When Mo uses figurative language, he habitually mixes metaphors: ‘In those circles where reputations were brokered he had obviously been gazetted promotion’ (stock exchange, military). ‘Her oceanic pity for the suffering masses in the abyss was matched only by the dizzy crest of her personal hauteur.’ (Is she the ocean or perhaps only a single wave? Might ‘crest’ refer to armour? Heraldry?) Sometimes the imagery is too mixed for its constituent parts to be identified at all: ‘There were others like him, but they were thin on the ground and not guaranteed to get to the top of the pile in brazen times.’ Or: ‘not carrying head luggage ... made you nimbler around the posts on the everyday course.’

Successful metaphorical language is efficient, in the sense that it compresses meanings. Mo, however, manages to be baffling and diffuse at the same time: ‘Anyway, as she wasn’t planning to continue the voyage there was no need to salt stock in the barrel.’ ‘Voyage’? Is that sea voyage? Are we to think of food preserved for long journeys in a time before refrigeration? ‘Stock’? Would that be livestock, or a soup base? Wouldn’t you have all your pickled supplies in place before you set off from port? The image stymies so in its own right that there’s hardly time left over to question its applicability (to a politician who doesn’t accept bribes because she’s soon going to retire).

Plot and character in Brownout on Breadfruit Boulevard both suffer from a strange restlessness of the point of view, so that we never know for very long whose eyes we’re meant to be looking through. One example will do:

One of the girls, fussed in by Momo, a lot brighter than the others, a student of chemical engineering, one of the co-eds whom Nestor affects to scorn, notices, sums up the situation in a glance and thinks: ‘Anyway, they have bigger hearts than small girls, even if they’re stupider.’ No one will choose her, by the way: too short, too dark. The other 17 girls, each wearing a round red and white number badge ranging, Boyet notices (with what he thinks of as a journalist’s eye), from 3 to 86 ... line up in room centre with serious faces.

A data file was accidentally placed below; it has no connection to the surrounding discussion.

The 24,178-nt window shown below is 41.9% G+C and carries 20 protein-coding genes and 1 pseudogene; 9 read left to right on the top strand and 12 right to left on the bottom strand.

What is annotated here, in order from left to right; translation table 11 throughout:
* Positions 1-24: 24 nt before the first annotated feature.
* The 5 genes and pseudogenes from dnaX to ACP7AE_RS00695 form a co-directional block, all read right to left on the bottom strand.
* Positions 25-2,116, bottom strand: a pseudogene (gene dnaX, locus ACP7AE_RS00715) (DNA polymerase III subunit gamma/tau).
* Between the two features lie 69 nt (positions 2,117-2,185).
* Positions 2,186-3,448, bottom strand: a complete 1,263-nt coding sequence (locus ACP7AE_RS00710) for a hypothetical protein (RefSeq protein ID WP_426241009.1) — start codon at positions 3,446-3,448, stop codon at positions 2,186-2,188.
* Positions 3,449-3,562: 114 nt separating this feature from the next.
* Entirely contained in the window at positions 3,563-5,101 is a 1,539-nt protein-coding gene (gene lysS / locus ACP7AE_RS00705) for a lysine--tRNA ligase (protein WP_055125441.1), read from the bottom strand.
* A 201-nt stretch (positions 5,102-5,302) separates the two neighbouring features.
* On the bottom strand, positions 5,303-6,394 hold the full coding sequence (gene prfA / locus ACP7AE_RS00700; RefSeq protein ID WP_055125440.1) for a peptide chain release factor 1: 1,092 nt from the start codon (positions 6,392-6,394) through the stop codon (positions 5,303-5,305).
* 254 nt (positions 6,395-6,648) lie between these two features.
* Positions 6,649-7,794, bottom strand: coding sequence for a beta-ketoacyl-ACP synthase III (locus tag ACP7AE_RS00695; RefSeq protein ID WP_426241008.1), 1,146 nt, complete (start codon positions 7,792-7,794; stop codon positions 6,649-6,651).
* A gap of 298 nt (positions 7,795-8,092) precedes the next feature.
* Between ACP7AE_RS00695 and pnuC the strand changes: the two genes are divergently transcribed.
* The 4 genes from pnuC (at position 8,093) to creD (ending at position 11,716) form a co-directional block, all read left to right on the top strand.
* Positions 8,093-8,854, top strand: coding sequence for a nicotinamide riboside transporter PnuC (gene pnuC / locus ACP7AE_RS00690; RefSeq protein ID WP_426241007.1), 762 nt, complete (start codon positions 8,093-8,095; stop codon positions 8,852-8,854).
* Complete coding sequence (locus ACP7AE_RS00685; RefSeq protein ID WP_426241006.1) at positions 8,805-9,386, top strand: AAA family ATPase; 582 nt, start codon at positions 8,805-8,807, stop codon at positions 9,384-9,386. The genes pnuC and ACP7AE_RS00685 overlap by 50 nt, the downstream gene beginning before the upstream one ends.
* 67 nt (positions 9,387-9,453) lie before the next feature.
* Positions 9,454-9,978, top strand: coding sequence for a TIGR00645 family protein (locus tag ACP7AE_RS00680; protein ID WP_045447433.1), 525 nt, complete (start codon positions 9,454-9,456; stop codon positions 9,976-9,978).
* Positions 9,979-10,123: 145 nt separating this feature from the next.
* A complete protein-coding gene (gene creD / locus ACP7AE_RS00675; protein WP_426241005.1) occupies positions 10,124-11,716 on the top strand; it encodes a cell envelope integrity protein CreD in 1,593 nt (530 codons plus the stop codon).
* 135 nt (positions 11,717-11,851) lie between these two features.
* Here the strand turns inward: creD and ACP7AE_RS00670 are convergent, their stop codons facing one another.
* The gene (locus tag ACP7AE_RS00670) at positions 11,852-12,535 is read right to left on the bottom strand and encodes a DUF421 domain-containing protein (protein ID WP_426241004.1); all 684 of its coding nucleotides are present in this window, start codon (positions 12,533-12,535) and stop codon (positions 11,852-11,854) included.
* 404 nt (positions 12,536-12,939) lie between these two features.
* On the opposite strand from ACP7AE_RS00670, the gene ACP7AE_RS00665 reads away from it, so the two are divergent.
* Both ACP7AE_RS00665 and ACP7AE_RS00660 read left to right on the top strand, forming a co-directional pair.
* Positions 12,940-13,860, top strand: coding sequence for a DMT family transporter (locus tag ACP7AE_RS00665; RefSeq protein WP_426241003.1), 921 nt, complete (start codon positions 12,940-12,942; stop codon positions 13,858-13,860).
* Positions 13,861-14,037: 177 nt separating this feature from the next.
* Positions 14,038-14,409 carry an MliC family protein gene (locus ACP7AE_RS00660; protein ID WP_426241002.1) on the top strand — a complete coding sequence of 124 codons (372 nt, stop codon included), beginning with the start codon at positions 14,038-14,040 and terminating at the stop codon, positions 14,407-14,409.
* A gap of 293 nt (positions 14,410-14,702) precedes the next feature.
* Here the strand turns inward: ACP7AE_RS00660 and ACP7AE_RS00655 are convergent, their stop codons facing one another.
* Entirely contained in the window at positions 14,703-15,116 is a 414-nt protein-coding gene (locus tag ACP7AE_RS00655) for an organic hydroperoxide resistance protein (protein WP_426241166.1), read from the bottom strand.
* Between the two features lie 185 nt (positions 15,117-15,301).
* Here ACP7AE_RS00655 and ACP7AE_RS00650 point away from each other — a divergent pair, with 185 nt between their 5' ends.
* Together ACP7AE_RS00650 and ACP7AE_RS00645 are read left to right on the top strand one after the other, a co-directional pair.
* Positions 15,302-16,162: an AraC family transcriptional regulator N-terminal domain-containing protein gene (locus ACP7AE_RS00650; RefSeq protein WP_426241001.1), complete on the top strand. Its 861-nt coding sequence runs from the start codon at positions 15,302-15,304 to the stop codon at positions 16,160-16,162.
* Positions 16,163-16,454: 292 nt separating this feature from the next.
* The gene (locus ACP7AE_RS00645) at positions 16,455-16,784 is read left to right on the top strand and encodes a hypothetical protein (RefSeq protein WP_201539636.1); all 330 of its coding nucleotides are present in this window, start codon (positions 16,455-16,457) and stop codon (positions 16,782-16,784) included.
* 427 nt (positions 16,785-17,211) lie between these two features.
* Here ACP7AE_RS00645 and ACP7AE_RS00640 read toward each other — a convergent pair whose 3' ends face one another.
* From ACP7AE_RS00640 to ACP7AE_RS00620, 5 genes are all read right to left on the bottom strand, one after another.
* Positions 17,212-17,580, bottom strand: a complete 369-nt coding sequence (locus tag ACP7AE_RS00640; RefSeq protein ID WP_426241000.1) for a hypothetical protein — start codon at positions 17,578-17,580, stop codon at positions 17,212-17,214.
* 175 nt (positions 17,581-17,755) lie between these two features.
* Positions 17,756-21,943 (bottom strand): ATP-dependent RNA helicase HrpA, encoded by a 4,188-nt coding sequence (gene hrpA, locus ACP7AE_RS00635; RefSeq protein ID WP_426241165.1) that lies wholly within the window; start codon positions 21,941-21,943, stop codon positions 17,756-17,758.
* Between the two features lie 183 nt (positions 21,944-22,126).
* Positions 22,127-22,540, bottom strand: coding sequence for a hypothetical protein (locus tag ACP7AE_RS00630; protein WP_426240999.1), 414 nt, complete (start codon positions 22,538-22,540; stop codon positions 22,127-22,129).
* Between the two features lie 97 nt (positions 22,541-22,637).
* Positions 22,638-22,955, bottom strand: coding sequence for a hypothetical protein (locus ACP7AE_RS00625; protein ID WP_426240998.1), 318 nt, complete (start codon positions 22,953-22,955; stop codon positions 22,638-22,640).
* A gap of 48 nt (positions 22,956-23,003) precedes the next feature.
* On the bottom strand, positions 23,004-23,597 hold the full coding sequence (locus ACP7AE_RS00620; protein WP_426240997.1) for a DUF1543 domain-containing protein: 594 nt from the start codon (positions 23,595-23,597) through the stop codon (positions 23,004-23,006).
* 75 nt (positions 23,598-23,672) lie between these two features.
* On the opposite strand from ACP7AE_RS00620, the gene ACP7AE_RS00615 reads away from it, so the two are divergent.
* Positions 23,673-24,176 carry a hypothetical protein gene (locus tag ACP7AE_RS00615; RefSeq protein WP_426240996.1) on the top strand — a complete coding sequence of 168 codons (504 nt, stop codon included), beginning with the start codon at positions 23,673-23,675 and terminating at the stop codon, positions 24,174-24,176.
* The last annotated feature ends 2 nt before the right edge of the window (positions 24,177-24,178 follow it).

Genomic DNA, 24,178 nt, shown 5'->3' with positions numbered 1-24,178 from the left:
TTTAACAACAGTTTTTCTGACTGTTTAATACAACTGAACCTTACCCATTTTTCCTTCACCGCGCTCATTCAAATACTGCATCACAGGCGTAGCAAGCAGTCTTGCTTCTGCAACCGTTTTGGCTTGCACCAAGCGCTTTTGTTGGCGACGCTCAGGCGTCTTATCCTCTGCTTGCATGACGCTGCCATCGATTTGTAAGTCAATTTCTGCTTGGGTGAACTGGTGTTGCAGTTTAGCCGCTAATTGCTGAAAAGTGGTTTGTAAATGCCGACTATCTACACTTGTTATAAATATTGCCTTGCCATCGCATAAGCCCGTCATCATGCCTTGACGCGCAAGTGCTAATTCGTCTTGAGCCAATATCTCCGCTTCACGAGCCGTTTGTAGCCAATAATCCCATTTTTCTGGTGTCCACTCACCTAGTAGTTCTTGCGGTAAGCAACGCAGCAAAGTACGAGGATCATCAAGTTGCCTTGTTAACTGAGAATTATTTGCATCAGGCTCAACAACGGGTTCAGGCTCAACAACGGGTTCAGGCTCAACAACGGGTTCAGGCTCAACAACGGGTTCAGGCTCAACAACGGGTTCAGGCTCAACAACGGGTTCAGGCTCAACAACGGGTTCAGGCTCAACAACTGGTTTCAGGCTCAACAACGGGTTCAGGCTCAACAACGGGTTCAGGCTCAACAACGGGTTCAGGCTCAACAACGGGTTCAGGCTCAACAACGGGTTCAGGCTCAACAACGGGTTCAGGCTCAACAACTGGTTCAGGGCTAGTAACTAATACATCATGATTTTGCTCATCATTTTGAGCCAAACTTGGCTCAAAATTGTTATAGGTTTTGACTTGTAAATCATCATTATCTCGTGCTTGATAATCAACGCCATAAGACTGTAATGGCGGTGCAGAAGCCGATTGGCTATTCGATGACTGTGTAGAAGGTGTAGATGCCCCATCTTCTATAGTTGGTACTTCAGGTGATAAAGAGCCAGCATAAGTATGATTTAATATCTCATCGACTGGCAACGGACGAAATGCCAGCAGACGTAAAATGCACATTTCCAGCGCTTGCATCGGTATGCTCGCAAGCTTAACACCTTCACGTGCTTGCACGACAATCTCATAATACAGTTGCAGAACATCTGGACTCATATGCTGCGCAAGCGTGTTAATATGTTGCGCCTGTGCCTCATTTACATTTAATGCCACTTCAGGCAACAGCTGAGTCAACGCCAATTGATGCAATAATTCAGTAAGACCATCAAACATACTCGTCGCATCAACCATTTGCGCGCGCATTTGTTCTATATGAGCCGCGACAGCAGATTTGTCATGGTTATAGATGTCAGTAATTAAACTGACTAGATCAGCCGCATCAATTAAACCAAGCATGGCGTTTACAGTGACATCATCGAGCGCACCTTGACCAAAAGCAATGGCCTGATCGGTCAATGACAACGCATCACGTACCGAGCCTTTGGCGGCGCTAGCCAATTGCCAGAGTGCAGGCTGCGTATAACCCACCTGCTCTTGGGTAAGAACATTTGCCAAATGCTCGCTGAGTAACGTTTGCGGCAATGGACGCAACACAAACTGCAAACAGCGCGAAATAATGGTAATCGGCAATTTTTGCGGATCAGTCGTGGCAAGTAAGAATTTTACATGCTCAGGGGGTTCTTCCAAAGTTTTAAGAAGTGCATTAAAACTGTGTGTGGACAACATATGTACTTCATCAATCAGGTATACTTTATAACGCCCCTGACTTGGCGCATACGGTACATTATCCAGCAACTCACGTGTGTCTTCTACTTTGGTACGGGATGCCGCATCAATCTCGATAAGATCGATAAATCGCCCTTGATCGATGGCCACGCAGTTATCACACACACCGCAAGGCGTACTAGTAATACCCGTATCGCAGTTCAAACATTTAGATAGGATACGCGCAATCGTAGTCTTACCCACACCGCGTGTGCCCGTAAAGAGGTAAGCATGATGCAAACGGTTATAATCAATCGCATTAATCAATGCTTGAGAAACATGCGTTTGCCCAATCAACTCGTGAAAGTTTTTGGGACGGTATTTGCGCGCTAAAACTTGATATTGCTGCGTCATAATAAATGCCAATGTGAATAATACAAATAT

The passage as a whole is narrated from the point of view of the journalist Boyet, and it is highly distracting to be sidetracked into another consciousness, for so little increment of insight. Where is this girl, apart from anything else? In the room, obviously, or she couldn’t ‘notice’, but where? Does she know she’s not going to be picked? Is that why she doesn’t line up with ‘the other 17 girls’? She doesn’t appear again, so we never know. She has a subject of study and a relative IQ, but no name, no place to stand, and no reason to be there in the paragraph.

Once in the book Mo tries to play with point of view, when a woman sees what she takes to be an unwelcome sexual advance from a middle-aged man to a young Filipina. In fact the two have been accidentally reminded of a traumatic incident in the past, and are consoling each other, but this is not the moment of revelation it might be elsewhere because we know the real explanation all along, and none of the characters engages us humanly.

It is by now well known that this novel opens with a scene of coprophilic sex, no better written than what follows. The theme of shit is certainly pervasive in the novel – consider the name of Mo’s personal press, Paddle-less, and remind yourself which creek, exactly, people are up without a paddle. Even the title has more to yield in this vein: ‘brownout’ is a word for a power shortage (not quite a blackout), but not in British English, and in context it takes on a digestive overtone. ‘Breadfruit Boulevard’, or so we are told at one point, is local slang for anal sex.

Certainly the author seems to take pleasure in a faecal subtext, as in this description of the winding up of a conference: ‘Final motions would be passed: the end-product of whatever the general gut-feeling was on issues dirty, dangerous or otherwise ... there was no doubt Ruth Neumark’s speech was the true grand finale, the one big one whose grandeur and finality would only be emphasised by the spatterings, dribblings, and short-lived blasts that were subsequent.’ Don’t you love that crazy British toilet humour? It’s good that the author has found some amusement, but here as elsewhere we readers are unreal to him.

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Vol. 17 No. 11 · 8 June 1995

It is well that Adam Mars-Jones put his remark about Randall Jarrell’s definition of a novel (LRB, 11 May) in the form of a question. What Jarrell wrote, near the end of a 48-page appreciation of Christina Stead’s novel The Man Who Loved Children in his own The Third Book of Criticism, was:

But The Man Who Loved Children has been a queer exception. I have lent it to many writers and more readers, and all of them thought it good and original, a book different from any other. They could see that there were things wrong with it – a novel is a prose narrative of some length that has something wrong with it – but they felt that, somehow, the things didn’t matter.

Jarrell reserved this oft misquoted remark for a writer whom he enormously liked. Quite a different story from Mars-Jones’s Timothy Mo.

Robert Flint
Cambridge, Massachusetts